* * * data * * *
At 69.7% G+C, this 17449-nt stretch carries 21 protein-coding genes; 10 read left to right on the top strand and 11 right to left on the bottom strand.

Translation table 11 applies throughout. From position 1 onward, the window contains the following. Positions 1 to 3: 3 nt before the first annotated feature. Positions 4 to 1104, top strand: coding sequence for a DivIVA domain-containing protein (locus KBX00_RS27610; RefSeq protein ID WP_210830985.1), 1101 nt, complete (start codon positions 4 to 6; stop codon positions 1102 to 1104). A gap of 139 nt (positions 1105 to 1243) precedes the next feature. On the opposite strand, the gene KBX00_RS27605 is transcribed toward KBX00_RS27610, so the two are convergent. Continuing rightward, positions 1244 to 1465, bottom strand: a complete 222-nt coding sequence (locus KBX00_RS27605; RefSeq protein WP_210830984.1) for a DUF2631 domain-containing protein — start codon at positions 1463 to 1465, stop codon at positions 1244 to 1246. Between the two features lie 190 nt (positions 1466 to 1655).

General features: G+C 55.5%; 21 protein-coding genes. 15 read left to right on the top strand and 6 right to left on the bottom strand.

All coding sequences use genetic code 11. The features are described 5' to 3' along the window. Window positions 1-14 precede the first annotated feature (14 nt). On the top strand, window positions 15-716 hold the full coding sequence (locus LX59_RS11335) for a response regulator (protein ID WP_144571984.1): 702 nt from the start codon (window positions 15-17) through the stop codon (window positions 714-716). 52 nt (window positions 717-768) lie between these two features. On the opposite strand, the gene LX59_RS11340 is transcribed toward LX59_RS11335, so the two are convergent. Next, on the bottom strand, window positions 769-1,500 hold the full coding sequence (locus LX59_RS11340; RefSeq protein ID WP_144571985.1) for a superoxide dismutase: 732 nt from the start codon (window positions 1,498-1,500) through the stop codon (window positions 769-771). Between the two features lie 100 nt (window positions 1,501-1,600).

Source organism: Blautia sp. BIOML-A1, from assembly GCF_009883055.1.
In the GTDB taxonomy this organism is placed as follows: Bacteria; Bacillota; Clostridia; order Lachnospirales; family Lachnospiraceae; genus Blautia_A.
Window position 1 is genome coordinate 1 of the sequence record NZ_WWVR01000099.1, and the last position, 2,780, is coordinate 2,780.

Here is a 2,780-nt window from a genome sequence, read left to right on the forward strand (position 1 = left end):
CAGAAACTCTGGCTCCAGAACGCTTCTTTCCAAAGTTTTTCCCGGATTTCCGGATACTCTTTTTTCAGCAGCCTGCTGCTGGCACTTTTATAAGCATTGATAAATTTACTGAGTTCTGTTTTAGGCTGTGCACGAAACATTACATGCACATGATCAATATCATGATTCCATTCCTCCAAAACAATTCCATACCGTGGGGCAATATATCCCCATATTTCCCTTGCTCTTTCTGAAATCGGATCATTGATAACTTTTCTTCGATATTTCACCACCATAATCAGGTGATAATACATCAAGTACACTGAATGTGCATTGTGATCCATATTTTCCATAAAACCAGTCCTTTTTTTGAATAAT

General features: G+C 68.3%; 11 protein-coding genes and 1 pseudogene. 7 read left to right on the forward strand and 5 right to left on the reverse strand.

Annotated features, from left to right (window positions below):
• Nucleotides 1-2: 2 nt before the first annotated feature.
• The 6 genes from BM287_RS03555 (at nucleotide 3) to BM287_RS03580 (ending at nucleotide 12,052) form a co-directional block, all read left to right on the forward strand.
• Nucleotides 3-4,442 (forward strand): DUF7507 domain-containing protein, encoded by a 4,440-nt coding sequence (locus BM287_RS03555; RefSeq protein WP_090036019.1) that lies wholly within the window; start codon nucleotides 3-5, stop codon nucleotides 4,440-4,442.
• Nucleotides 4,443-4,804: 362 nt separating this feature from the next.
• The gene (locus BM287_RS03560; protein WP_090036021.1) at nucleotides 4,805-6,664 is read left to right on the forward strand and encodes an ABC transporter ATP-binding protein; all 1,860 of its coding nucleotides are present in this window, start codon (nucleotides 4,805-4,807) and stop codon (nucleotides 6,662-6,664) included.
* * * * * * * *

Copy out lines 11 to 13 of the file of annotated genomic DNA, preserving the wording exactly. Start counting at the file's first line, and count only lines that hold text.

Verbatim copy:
Annotated features, from left to right (window positions below):
• Nucleotides 1-2: 2 nt before the first annotated feature.
• The 6 genes from BM287_RS03555 (at nucleotide 3) to BM287_RS03580 (ending at nucleotide 12,052) form a co-directional block, all read left to right on the forward strand.